The projection is of a knolly map of Providence. Each color represents the programmatic category of each building.
RISD Residential Downtown - Commercial Jewerly District - Commerical
competitions The flat lot competition Location: Flint, Michigan, USA Site: 8 Parking spaces Sponsors: AIA-Flint, Flint Public Art Project, and the Downtown Development Authority. Prize: $25,000 budget Deadline: 1st March, 2013
The American Institute of Architects-Flint and Flint Public Art Project announce the first annual Flat Lot Competition, a program to design and build a temporary summer pavilion in the central parking lot in downtown Flint. Formerly occupied by a series of office buildings and storefronts along Saginaw Street, the full-block surface parking lot known as the Flat Lot has become a staging ground for parades, flower-plantings, car shows, road races, and almost every sort of public event that draws large crowds. The Flat Lot Competition seeks proposals to design and
build an innovative temporary structure that provides shelter, shade, and seating for a wide range of public events, defines space within the lot, and demonstrates the capacity of contemporary architectural form-making to transform space and
captivate the public imaginationâ€“all while occupying no more than eight parking spaces during normal business hours. The winner of the competition will receive $25,000 to realize their proposal. A collaboration between AIA-Flint, Flint Public Art Project, and the Downtown Development Authority, the Flat Lot Competition is modeled after the MoMA/ PS1 Young Architects Program, which every year reinvents the former public school courtyard in Long Island City, Queens as a popular place for summer events and concerts. The Flat Lot will be a new center and symbol for the city, an attraction for regional visitors, and a site that amplifies the many existing events that help define cultural life in Flint.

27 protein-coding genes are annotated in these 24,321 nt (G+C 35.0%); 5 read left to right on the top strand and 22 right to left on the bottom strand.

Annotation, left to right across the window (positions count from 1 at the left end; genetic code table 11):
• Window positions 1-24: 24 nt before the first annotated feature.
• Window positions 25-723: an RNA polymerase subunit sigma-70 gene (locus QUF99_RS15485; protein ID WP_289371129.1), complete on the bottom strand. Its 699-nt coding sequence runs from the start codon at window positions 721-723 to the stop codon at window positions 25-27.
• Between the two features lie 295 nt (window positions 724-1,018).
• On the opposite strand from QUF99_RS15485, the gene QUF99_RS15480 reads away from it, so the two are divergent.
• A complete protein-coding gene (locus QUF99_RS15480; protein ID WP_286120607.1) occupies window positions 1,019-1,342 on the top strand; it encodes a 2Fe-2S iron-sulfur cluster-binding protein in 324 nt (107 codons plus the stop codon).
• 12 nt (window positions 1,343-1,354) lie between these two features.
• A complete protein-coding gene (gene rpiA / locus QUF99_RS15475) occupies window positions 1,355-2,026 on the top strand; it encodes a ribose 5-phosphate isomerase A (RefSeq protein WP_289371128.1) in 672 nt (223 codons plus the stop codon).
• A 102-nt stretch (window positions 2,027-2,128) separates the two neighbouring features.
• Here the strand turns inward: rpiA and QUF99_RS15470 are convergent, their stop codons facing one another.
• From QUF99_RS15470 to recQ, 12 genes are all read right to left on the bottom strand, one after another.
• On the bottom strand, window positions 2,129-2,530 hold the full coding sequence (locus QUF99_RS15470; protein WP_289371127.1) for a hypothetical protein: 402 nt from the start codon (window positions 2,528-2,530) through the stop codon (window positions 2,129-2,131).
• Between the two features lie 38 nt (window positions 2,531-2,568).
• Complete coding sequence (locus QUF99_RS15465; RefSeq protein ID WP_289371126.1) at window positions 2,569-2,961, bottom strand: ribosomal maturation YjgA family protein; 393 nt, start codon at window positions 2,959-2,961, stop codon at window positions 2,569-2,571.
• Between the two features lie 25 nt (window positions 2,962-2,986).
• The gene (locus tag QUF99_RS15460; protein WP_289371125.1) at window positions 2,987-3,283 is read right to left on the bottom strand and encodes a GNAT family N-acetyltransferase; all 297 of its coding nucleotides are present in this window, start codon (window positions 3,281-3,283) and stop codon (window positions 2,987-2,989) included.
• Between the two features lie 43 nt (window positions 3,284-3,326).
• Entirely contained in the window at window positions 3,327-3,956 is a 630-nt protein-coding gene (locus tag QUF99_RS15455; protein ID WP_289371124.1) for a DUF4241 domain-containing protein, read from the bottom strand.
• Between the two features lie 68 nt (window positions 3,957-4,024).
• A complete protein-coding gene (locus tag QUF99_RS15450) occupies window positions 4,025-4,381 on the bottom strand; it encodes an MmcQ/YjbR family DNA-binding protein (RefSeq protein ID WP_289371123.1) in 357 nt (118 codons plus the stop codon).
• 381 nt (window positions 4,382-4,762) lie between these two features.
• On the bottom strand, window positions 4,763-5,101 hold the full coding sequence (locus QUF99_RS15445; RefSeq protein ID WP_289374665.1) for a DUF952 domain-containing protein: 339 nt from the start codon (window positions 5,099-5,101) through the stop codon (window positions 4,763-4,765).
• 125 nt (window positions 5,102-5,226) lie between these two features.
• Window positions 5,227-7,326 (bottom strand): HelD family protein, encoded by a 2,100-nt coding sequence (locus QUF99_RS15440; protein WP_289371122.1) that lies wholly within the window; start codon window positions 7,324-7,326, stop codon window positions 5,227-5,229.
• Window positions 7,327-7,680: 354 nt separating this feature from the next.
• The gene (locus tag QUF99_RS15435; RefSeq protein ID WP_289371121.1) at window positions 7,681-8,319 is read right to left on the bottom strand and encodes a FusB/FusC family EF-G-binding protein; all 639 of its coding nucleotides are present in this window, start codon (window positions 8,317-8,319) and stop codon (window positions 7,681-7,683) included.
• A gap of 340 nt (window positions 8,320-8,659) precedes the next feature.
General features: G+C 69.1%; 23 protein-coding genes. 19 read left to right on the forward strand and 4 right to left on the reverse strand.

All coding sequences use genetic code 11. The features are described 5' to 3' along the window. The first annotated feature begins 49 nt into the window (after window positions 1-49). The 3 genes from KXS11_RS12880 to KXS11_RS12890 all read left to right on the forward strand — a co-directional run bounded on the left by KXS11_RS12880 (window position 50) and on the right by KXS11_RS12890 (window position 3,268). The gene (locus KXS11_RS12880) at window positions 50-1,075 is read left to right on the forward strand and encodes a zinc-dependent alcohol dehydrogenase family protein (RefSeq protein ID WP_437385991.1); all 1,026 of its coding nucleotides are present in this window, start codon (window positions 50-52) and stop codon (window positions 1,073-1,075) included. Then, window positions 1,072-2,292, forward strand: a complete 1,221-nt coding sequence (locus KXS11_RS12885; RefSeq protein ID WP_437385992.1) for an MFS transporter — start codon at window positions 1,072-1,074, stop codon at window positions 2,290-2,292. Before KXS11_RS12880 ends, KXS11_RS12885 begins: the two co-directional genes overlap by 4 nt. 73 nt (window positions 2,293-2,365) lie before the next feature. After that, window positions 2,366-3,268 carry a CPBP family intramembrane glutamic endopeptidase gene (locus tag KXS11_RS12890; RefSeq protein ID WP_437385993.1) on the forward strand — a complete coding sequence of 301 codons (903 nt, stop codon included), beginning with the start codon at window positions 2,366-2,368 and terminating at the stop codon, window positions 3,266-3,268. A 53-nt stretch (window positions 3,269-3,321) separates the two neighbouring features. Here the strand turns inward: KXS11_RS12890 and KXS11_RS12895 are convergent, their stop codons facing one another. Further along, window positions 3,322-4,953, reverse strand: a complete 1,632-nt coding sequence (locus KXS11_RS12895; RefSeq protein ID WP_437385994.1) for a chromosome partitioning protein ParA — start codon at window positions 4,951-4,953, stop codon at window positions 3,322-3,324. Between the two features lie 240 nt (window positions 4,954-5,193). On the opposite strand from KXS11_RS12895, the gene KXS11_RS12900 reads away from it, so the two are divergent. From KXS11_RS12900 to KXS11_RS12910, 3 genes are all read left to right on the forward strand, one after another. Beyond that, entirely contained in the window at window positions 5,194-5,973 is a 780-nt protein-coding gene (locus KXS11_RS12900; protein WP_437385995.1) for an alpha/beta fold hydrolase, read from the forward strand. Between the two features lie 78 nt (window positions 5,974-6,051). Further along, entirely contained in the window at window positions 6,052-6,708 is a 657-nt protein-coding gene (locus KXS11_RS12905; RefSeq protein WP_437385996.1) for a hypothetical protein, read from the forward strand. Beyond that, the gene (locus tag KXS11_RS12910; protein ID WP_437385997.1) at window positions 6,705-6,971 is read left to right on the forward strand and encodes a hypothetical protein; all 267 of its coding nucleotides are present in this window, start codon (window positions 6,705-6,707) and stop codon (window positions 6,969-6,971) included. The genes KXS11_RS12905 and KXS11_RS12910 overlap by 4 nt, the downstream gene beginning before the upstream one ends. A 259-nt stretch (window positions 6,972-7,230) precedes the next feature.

ArchTriumph Pavilion - showcase peace pavilion Location: London, UK Site: Museum Gardens, Cambridge Heath Road, Bethanl Green, London Sponsors: ArchTriumph Prize: $10,000 budget Deadline: 8th March, 2013 To design a freestanding transportable temporary contemporary showcase Pavilion that reflects peace and its unique location. The Pavilion will reflect a peaceful space, encourage hope and highlight the need for ecological and sustainable architecture and design principles. It should provide an inspirational space where visiting architects, designers, families or general public can stand, seat around to admire, embrace diversity and engage with each other to share discussions about design, importance and benefits of peace and co-existence or other stories in a peaceful setting. This year’s Triumph Pavilion entitled “The Peace Pavilion” will be dedicated to the newly created South and North nations of Sudan as we encourage a peaceful future through architecture. Sudan as a whole is a region that has contributed to architecture with construction of more Pyramids than Egypt. Pyramids were still being built in Sudan as late as AD 300. There are roughly 220 pyramids in Sudan compared to approximately 120 much larger pyramids that were constructed in Ancient Egypt over a period of 3000 years. The planned Pavilion structure will be designed by a selected architect or design team through our Pavilion competition and our panel will select a project winner from the submitted entries that most satisfies the brief and is befitting of the Museum Gardens. Pavilion should not exceed 4 meters in height and 20 Square meters in area.
the site There culture of using vehicles as the main form of transportation has created a need for an urban infrastructure revolving around the function of cars. Parking lots have become an extremely common service for people to travel and park there cars. The universality of parking spots is what interests me about this site is it being such a mundane manner of the ‘lack’ of architecture. The rolled asphalt concrete creates a lack of character in the parking lot and is the latent byproduct of the purely functionalistic form of a space. The Flat Lot competition in downtown Flint sets up its design parameters on 8 parking spaces and is designed to be active on normal business hours. The ArchTriumph Peace Pavilion has its size parameters at the maximum of 13 feet (4m) in height and 220ft² (20 m²) in area.
250 South Water St, Providence, RI
variations of 8 parking lot
street side parking
Material Experimentation 1: Plastic Bags